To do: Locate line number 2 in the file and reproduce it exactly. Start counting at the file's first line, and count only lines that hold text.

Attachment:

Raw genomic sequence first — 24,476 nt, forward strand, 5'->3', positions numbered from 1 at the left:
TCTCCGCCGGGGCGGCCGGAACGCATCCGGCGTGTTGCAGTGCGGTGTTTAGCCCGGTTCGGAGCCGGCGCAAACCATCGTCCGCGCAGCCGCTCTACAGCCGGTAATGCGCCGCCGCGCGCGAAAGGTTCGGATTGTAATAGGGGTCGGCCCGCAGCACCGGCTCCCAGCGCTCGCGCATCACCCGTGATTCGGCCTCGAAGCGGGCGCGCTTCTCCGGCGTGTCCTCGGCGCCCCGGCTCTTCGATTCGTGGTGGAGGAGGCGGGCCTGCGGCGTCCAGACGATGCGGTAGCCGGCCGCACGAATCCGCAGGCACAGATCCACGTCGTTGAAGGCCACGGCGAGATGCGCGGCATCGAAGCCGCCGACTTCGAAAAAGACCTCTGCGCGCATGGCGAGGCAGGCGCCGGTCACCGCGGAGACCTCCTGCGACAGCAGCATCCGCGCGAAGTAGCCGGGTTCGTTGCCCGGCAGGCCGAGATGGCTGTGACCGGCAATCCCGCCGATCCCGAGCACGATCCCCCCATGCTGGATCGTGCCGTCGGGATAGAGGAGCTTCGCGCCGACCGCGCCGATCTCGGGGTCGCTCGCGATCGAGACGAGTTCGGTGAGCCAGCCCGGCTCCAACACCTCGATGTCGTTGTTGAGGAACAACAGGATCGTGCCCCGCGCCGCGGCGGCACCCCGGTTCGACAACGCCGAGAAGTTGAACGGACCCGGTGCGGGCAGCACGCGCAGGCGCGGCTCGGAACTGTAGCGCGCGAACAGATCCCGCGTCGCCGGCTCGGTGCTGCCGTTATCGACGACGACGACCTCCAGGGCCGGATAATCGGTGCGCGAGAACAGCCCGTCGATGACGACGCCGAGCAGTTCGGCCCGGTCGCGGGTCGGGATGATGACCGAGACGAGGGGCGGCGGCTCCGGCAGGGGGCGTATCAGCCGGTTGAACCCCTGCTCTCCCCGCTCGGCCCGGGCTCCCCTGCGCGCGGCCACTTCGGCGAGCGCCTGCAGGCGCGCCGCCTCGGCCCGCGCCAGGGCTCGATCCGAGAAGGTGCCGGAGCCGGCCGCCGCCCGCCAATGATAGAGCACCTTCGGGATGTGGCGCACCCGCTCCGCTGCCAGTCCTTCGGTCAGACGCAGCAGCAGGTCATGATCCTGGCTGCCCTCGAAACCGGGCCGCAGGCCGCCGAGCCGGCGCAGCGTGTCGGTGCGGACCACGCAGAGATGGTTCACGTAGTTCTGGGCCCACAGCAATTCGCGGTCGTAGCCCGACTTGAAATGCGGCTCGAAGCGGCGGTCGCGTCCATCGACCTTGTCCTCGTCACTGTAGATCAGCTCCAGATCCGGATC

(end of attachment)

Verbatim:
TCTCCGCCGGGGCGGCCGGAACGCATCCGGCGTGTTGCAGTGCGGTGTTTAGCCCGGTTCGGAGCCGGCGCAAACCATCGTCCGCGCAGCCGCTCTACAGCCGGTAATGCGCCGCCGCGCGCGAAAGGTTCGGATTGTAATAGGGGTCGGCCCGCAGCACCGGCTCCCAGCGCTCGCGCATCACCCGTGATTCGGCCTCGAAGCGGGCGCGCTTCTCCGGCGTGTCCTCGGCGCCCCGGCTCTTCGATTCGTGGTGGAGGAGGCGGGCCTGCGGCGTCCAGACGATGCGGTAGCCGGCCGCACGAATCCGCAGGCACAGATCCACGTCGTTGAAGGCCACGGCGAGATGCGCGGCATCGAAGCCGCCGACTTCGAAAAAGACCTCTGCGCGCATGGCGAGGCAGGCGCCGGTCACCGCGGAGACCTCCTGCGACAGCAGCATCCGCGCGAAGTAGCCGGGTTCGTTGCCCGGCAGGCCGAGATGGCTGTGACCGGCAATCCCGCCGATCCCGAGCACGATCCCCCCATGCTGGATCGTGCCGTCGGGATAGAGGAGCTTCGCGCCGACCGCGCCGATCTCGGGGTCGCTCGCGATCGAGACGAGTTCGGTGAGCCAGCCCGGCTCCAACACCTCGATGTCGTTGTTGAGGAACAACAGGATCGTGCCCCGCGCCGCGGCGGCACCCCGGTTCGACAACGCCGAGAAGTTGAACGGACCCGGTGCGGGCAGCACGCGCAGGCGCGGCTCGGAACTGTAGCGCGCGAACAGATCCCGCGTCGCCGGCTCGGTGCTGCCGTTATCGACGACGACGACCTCCAGGGCCGGATAATCGGTGCGCGAGAACAGCCCGTCGATGACGACGCCGAGCAGTTCGGCCCGGTCGCGGGTCGGGATGATGACCGAGACGAGGGGCGGCGGCTCCGGCAGGGGGCGTATCAGCCGGTTGAACCCCTGCTCTCCCCGCTCGGCCCGGGCTCCCCTGCGCGCGGCCACTTCGGCGAGCGCCTGCAGGCGCGCCGCCTCGGCCCGCGCCAGGGCTCGATCCGAGAAGGTGCCGGAGCCGGCCGCCGCCCGCCAATGATAGAGCACCTTCGGGATGTGGCGCACCCGCTCCGCTGCCAGTCCTTCGGTCAGACGCAGCAGCAGGTCATGATCCTGGCTGCCCTCGAAACCGGGCCGCAGGCCGCCGAGCCGGCGCAGCGTGTCGGTGCGGACCACGCAGAGATGGTTCACGTAGTTCTGGGCCCACAGCAATTCGCGGTCGTAGCCCGACTTGAAATGCGGCTCGAAGCGGCGGTCGCGTCCATCGACCTTGTCCTCGTCACTGTAGATCAGCTCCAGATCCGGATC